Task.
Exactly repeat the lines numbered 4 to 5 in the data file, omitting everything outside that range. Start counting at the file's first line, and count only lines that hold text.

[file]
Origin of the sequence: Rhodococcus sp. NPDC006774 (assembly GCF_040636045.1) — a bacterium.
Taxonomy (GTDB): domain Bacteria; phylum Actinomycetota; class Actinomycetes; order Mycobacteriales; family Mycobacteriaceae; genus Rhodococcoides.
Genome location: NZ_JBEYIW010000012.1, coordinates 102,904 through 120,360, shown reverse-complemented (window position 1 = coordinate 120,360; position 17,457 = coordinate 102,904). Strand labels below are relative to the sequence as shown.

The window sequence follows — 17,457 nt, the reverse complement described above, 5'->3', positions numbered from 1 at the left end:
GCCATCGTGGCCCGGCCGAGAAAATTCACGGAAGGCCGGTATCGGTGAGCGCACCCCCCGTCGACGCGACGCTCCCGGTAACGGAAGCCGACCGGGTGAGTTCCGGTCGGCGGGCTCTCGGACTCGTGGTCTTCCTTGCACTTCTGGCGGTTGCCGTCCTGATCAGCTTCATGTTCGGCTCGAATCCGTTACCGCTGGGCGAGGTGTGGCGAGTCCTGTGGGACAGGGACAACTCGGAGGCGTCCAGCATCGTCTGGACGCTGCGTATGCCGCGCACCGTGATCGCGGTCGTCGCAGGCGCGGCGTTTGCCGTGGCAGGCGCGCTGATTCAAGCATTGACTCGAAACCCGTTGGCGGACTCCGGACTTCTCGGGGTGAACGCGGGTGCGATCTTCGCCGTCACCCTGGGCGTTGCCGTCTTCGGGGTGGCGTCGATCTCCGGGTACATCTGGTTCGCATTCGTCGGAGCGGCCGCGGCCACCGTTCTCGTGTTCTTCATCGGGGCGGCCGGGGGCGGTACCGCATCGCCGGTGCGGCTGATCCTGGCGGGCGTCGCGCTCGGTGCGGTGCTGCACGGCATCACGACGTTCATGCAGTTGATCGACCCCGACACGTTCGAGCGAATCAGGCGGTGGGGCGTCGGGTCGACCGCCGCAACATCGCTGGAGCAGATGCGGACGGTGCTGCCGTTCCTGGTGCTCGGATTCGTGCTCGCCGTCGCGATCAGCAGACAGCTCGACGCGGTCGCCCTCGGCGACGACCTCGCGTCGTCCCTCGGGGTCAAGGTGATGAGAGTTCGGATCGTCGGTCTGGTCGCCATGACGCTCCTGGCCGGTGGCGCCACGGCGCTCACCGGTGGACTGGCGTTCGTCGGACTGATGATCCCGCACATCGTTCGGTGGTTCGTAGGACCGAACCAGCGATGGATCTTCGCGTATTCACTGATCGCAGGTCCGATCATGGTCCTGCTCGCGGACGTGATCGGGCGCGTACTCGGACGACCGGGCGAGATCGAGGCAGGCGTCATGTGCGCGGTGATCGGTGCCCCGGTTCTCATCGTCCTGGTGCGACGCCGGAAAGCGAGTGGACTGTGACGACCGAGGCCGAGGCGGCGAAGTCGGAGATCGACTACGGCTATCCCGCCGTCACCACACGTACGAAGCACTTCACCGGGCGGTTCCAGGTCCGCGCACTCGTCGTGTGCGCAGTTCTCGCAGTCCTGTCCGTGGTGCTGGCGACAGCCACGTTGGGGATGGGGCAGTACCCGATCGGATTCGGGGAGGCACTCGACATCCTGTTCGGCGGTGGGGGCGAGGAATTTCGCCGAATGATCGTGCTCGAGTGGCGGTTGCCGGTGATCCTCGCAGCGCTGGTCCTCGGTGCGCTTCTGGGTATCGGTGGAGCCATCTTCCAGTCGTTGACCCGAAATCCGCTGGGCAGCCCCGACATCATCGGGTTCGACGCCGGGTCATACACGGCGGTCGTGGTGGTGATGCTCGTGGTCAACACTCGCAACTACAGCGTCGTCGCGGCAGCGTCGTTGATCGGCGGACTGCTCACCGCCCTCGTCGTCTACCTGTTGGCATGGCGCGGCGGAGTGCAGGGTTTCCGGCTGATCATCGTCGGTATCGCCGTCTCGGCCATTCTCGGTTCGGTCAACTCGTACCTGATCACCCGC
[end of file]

The window sequence follows — 17,457 nt, the reverse complement described above, 5'->3', positions numbered from 1 at the left end:
GCCATCGTGGCCCGGCCGAGAAAATTCACGGAAGGCCGGTATCGGTGAGCGCACCCCCCGTCGACGCGACGCTCCCGGTAACGGAAGCCGACCGGGTGAGTTCCGGTCGGCGGGCTCTCGGACTCGTGGTCTTCCTTGCACTTCTGGCGGTTGCCGTCCTGATCAGCTTCATGTTCGGCTCGAATCCGTTACCGCTGGGCGAGGTGTGGCGAGTCCTGTGGGACAGGGACAACTCGGAGGCGTCCAGCATCGTCTGGACGCTGCGTATGCCGCGCACCGTGATCGCGGTCGTCGCAGGCGCGGCGTTTGCCGTGGCAGGCGCGCTGATTCAAGCATTGACTCGAAACCCGTTGGCGGACTCCGGACTTCTCGGGGTGAACGCGGGTGCGATCTTCGCCGTCACCCTGGGCGTTGCCGTCTTCGGGGTGGCGTCGATCTCCGGGTACATCTGGTTCGCATTCGTCGGAGCGGCCGCGGCCACCGTTCTCGTGTTCTTCATCGGGGCGGCCGGGGGCGGTACCGCATCGCCGGTGCGGCTGATCCTGGCGGGCGTCGCGCTCGGTGCGGTGCTGCACGGCATCACGACGTTCATGCAGTTGATCGACCCCGACACGTTCGAGCGAATCAGGCGGTGGGGCGTCGGGTCGACCGCCGCAACATCGCTGGAGCAGATGCGGACGGTGCTGCCGTTCCTGGTGCTCGGATTCGTGCTCGCCGTCGCGATCAGCAGACAGCTCGACGCGGTCGCCCTCGGCGACGACCTCGCGTCGTCCCTCGGGGTCAAGGTGATGAGAGTTCGGATCGTCGGTCTGGTCGCCATGACGCTCCTGGCCGGTGGCGCCACGGCGCTCACCGGTGGACTGGCGTTCGTCGGACTGATGATCCCGCACATCGTTCGGTGGTTCGTAGGACCGAACCAGCGATGGATCTTCGCGTATTCACTGATCGCAGGTCCGATCATGGTCCTGCTCGCGGACGTGATCGGGCGCGTACTCGGACGACCGGGCGAGATCGAGGCAGGCGTCATGTGCGCGGTGATCGGTGCCCCGGTTCTCATCGTCCTGGTGCGACGCCGGAAAGCGAGTGGACTGTGACGACCGAGGCCGAGGCGGCGAAGTCGGAGATCGACTACGGCTATCCCGCCGTCACCACACGTACGAAGCACTTCACCGGGCGGTTCCAGGTCCGCGCACTCGTCGTGTGCGCAGTTCTCGCAGTCCTGTCCGTGGTGCTGGCGACAGCCACGTTGGGGATGGGGCAGTACCCGATCGGATTCGGGGAGGCACTCGACATCCTGTTCGGCGGTGGGGGCGAGGAATTTCGCCGAATGATCGTGCTCGAGTGGCGGTTGCCGGTGATCCTCGCAGCGCTGGTCCTCGGTGCGCTTCTGGGTATCGGTGGAGCCATCTTCCAGTCGTTGACCCGAAATCCGCTGGGCAGCCCCGACATCATCGGGTTCGACGCCGGGTCATACACGGCGGTCGTGGTGGTGATGCTCGTGGTCAACACTCGCAACTACAGCGTCGTCGCGGCAGCGTCGTTGATCGGCGGACTGCTCACCGCCCTCGTCGTCTACCTGTTGGCATGGCGCGGCGGAGTGCAGGGTTTCCGGCTGATCATCGTCGGTATCGCCGTCTCGGCCATTCTCGGTTCGGTCAACTCGTACCTGATCACCCGC